Addressing the Environmental Impact of Consumerism and Banking Technology: Plastic and Dollars


As Earth Day 2024 unfolds, the digital sphere is already buzzing with early morning posts on LinkedIn commemorating the occasion.

This year’s Earth Day theme, “planet vs plastics,” championed by, calls for a 60% reduction in plastic production by 2040 and heightened awareness of the health risks associated with plastic consumption.

Growing up in the pristine environment of Fiji, I witnessed the untouched beauty of nature firsthand. However, over the past four decades, the proliferation of plastic pollution has tarnished many once-pristine landscapes, including the surrounding islands’ magnificent reefs.

The environmental impact of plastic extends far beyond aesthetics, posing threats through entanglement, ingestion, and chemical pollution. Harmful chemicals present in plastics can leach into water sources, affecting marine life and entering the human food chain.

So how did we find ourselves in a situation where plastic threatens to outnumber fish in one generation?

The history of plastic dates back to the 19th century, with the invention of semi-synthetic and fully synthetic plastics. While plastic has undoubtedly revolutionized modern society, its widespread usage has led to environmental devastation, necessitating urgent action.

Plastic’s integral role in modern life cannot be overstated. However, its ubiquity has also fueled consumerism, resulting in widespread plastic pollution.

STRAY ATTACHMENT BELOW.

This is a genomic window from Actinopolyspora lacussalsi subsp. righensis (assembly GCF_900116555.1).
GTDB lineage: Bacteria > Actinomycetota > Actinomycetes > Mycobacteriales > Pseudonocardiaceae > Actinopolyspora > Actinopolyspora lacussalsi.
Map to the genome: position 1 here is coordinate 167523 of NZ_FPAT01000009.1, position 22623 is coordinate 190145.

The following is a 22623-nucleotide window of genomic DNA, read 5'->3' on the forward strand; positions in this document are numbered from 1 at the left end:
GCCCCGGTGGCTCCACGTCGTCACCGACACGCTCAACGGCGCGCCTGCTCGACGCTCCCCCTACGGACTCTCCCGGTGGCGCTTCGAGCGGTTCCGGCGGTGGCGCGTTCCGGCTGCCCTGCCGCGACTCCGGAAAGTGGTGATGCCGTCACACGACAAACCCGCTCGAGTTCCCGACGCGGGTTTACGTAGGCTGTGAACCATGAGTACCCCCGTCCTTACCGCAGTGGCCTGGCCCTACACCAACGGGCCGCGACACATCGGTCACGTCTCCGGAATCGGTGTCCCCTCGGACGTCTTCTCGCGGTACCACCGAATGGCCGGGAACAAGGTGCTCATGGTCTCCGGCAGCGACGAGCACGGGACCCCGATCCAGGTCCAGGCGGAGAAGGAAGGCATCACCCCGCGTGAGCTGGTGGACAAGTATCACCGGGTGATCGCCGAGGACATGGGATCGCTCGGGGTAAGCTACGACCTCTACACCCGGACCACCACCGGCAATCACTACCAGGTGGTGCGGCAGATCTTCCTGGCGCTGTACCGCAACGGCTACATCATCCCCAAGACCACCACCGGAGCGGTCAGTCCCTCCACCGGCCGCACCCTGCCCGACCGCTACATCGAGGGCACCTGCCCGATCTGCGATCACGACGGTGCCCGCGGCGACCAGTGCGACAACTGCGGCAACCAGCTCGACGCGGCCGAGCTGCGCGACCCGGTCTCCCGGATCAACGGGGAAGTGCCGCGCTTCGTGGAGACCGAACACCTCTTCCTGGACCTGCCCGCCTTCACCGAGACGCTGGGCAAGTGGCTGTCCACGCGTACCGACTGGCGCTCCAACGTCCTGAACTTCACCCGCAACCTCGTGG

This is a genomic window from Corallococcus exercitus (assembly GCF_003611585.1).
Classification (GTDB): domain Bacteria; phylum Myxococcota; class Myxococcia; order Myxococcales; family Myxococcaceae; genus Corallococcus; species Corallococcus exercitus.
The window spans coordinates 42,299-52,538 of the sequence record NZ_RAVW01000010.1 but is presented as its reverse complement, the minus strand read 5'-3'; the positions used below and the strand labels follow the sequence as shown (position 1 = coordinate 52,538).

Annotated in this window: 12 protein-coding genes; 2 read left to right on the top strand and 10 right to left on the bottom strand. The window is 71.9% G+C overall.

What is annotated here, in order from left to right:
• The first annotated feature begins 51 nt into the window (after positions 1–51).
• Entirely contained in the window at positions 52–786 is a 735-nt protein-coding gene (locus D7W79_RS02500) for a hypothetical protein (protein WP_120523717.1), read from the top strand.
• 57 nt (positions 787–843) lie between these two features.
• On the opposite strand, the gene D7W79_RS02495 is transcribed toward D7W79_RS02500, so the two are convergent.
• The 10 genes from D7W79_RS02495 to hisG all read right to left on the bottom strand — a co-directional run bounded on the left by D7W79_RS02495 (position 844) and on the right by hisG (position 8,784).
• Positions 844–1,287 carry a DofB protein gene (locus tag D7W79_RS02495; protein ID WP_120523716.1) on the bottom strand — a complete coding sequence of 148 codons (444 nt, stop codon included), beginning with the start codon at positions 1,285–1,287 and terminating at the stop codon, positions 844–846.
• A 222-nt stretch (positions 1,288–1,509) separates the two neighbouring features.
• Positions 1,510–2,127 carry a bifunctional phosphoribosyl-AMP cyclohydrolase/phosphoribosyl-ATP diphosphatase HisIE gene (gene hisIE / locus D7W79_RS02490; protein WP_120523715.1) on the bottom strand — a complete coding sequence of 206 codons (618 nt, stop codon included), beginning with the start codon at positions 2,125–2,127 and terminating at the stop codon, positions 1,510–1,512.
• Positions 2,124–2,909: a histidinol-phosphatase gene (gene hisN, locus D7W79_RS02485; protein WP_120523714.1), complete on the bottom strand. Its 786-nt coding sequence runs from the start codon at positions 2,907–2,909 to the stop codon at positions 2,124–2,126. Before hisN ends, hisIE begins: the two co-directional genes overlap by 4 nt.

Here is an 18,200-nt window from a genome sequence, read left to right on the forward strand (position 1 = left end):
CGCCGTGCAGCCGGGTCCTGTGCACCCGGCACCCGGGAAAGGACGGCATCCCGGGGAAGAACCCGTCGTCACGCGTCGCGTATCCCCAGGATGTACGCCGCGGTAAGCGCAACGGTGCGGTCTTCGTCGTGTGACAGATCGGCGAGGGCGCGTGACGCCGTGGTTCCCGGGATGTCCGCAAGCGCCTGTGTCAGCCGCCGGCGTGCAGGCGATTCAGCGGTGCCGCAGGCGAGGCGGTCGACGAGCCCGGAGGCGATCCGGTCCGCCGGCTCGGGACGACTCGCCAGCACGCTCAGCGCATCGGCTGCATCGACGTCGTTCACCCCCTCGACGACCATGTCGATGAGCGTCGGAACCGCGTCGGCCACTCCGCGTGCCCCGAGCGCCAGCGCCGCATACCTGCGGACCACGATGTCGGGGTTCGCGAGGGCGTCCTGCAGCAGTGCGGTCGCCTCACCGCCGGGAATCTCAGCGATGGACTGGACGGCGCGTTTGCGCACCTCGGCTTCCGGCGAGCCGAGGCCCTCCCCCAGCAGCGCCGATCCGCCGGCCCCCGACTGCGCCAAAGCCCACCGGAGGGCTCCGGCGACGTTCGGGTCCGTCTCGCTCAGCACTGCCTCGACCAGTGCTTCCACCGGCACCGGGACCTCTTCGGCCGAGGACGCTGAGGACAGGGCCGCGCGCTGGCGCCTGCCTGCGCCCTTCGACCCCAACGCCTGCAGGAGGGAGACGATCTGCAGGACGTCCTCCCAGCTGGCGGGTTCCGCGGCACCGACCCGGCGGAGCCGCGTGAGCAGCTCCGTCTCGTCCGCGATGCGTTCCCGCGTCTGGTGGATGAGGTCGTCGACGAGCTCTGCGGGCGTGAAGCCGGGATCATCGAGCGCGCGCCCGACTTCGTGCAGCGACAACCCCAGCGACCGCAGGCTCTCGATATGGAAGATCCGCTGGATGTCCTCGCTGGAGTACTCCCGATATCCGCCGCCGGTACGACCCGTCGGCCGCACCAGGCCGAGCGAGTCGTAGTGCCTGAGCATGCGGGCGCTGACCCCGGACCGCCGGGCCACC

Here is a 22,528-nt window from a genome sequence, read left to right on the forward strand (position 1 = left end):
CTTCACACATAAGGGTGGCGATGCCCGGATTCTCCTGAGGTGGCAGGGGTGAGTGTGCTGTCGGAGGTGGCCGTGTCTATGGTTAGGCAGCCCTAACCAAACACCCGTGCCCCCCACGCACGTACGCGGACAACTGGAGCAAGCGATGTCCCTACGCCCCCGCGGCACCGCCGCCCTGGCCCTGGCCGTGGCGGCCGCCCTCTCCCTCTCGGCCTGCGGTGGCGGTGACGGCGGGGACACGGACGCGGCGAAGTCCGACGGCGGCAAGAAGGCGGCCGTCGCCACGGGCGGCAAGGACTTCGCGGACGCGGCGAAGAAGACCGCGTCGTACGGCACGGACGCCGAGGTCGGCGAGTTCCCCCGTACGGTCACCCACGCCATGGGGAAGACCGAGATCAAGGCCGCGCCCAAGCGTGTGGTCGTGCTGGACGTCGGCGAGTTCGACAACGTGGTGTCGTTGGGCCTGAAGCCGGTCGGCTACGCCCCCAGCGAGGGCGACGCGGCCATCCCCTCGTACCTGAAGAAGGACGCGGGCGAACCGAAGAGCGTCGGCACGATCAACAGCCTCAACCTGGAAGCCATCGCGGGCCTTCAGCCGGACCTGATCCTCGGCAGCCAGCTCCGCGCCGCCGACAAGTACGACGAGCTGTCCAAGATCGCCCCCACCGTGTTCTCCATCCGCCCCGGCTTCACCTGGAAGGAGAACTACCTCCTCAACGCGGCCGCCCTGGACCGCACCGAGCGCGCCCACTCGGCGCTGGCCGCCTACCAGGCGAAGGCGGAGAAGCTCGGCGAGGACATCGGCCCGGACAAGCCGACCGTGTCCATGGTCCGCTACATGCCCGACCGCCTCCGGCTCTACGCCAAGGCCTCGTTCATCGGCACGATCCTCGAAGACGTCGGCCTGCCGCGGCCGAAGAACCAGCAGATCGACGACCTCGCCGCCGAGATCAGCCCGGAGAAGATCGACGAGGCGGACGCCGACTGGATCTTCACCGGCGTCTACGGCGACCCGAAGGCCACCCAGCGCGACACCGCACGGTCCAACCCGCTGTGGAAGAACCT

While recycling efforts offer some respite, the reality is stark: only a fraction of plastics produced are recyclable, with the majority ending up in landfills or polluting natural habitats.

According to Tony Worby, chief scientist for the Minderoo Foundation, projections indicate that plastic waste is on track to almost triple by 2060, underscoring the urgency of the issue.

The parallels between the plastics industry and the world of finance are striking. Both have spurred significant societal changes, enabling consumerism and global trade. However, like plastics, banking technology has the potential to pollute, with massive energy and water consumption.

As technology becomes increasingly embedded and intelligent, the need to minimize environmental impact becomes paramount. Now is the time for the banking technology sector to prioritize sustainability and environmental stewardship.

Eric Zie’s decarbonization framework offers a roadmap for businesses to reduce energy and water consumption and lower their carbon footprint.

Banking technology has the potential to make a significant difference in combating environmental degradation. It is imperative that the industry embraces a more planet-friendly approach, ensuring that banking technology follows a path that is kinder to the planet than plastic.